By Sherry Bunting, excerpts summarized from Farmshine, August 21 and 28, 2020
CHICAGO, Ill. — Early in the pandemic, consumers were initially focused on health drivers in food purchases and then began moving toward economics. But with the resurgence of Covid cases across the country, data insights show “consumers are now back to a focus on health again,” said Tom Gallagher, CEO of Dairy Management Inc. (DMI).
Consumer insights and purchasing patterns pre- and post-Covid were discussed in an early August DMI ‘open mic’ call with Gallagher, as well as DMI president Barb O’Brien, board chair Marilyn Hershey and Inmar Intelligence CEO David Mounts.
Health and value were expressed as big opportunities for dairy. But the underlying message of food transformation was also clear in the discussion of how consumer data analytics and supply chain ‘ecosystems’ are integrated and streamlined to fit the dairy checkoff’s global strategy for the future of ‘U.S. Dairy’ — including new product innovation and the relationship DMI now has as Amazon’s dairy ‘category captain’.
Gallagher sent graphs indicating the percentage of change in fluid milk sales rising during the Coronavirus pandemic corresponds with increased sales of cereal.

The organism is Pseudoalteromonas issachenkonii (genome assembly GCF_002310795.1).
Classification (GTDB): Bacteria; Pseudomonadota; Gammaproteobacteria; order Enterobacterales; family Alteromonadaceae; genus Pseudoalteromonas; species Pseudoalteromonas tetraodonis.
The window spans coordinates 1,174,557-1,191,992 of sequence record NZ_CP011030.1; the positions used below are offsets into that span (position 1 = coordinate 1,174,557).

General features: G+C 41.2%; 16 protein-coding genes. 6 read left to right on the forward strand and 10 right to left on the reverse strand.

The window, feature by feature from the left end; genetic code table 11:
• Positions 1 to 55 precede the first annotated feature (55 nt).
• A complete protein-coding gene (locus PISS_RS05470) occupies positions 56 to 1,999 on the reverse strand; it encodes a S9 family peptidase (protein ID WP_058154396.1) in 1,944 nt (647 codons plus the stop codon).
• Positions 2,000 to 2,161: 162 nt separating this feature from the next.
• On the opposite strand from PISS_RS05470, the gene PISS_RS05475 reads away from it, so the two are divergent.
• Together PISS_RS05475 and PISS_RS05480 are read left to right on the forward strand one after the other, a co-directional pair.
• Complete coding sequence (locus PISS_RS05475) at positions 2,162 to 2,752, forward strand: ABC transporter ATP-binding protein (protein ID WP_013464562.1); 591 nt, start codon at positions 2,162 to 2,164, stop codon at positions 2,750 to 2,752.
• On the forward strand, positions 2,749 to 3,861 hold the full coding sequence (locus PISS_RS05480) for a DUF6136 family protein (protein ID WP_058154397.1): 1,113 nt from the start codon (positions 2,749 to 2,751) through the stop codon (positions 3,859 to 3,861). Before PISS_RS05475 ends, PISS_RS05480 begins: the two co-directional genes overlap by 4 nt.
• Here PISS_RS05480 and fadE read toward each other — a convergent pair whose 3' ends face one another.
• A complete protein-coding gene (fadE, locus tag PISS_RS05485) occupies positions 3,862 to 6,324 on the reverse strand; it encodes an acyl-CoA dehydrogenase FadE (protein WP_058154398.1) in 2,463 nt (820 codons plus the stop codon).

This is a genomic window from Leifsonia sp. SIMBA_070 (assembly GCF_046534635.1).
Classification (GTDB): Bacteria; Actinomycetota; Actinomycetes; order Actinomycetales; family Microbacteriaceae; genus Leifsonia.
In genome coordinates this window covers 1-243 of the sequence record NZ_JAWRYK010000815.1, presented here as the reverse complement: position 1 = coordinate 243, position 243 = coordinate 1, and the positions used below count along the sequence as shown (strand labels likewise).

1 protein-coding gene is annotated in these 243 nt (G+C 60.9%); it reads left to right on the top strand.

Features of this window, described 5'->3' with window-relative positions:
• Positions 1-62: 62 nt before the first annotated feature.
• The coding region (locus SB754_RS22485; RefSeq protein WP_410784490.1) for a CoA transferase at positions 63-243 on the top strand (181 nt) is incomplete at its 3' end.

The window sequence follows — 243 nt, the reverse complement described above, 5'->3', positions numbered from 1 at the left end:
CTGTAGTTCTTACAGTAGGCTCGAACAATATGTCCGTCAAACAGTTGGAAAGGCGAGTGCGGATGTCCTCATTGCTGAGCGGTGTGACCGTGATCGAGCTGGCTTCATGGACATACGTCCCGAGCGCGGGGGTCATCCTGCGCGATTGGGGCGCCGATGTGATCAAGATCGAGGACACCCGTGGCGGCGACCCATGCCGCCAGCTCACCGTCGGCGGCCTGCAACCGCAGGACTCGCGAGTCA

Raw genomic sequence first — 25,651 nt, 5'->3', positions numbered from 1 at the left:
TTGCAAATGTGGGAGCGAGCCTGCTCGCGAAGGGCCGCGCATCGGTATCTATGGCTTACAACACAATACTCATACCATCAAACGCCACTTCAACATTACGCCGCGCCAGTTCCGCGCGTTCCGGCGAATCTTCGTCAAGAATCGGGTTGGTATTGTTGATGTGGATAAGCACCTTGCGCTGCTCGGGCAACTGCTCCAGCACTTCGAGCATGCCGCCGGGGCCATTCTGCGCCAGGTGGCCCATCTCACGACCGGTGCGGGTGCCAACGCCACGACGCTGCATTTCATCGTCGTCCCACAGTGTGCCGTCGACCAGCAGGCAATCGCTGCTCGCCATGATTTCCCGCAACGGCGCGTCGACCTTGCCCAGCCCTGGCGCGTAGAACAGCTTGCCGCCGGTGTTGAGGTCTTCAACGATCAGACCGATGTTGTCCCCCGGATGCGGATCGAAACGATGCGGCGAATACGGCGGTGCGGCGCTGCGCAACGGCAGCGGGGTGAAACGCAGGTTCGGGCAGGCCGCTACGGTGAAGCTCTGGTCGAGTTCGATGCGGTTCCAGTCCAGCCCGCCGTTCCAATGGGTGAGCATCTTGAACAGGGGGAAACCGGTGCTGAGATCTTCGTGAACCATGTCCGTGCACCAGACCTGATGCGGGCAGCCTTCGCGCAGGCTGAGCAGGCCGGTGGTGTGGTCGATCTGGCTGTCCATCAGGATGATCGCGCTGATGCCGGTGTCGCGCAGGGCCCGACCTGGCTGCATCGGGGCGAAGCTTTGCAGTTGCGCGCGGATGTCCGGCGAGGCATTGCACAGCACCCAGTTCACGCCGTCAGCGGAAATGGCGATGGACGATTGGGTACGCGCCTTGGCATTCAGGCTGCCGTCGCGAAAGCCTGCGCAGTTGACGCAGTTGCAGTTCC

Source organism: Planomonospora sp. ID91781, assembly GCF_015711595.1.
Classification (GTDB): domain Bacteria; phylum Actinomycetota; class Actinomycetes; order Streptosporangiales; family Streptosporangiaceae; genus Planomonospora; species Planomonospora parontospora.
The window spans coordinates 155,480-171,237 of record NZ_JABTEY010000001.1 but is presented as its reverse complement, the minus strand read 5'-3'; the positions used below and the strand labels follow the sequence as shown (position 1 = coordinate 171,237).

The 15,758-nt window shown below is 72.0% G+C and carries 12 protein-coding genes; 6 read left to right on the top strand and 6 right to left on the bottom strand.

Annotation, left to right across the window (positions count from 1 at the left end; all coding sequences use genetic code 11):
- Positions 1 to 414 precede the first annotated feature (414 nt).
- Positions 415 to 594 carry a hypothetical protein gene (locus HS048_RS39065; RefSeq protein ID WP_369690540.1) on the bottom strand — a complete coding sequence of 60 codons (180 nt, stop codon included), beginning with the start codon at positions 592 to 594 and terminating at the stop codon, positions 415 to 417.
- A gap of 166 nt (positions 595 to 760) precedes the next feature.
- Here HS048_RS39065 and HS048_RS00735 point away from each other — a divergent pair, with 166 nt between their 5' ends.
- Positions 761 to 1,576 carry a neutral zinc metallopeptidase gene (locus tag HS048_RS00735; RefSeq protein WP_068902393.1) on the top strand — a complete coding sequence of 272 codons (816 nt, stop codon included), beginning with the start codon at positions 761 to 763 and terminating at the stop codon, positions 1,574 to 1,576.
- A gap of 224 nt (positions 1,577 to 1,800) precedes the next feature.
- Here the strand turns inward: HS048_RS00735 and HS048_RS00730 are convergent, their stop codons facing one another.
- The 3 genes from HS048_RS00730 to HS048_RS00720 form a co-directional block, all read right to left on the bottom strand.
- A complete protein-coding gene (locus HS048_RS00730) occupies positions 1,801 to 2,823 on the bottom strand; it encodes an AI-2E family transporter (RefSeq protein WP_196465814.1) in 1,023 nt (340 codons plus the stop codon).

“We think this is important, showing there are multiple reasons — no one reason why — during ‘panic buying’ consumers bought what they bought,” he said. “Cereal and milk have historically been tied. Cereal has been on a decline for years.”
Gallagher noted that as more people eat breakfast at home, new opportunities are presented beyond cereal and milk.
“This is an opportunity for us for innovation and marketing,” said Gallagher. “One of the reasons we lost fluid milk consumers is that their spending away from home was a big percentage on breakfast, and the white gallon is not suited to that.”
He said new breakfast ideas are coming out. For example, Kraft is getting into the breakfast game with new “breakfast mac and cheese.”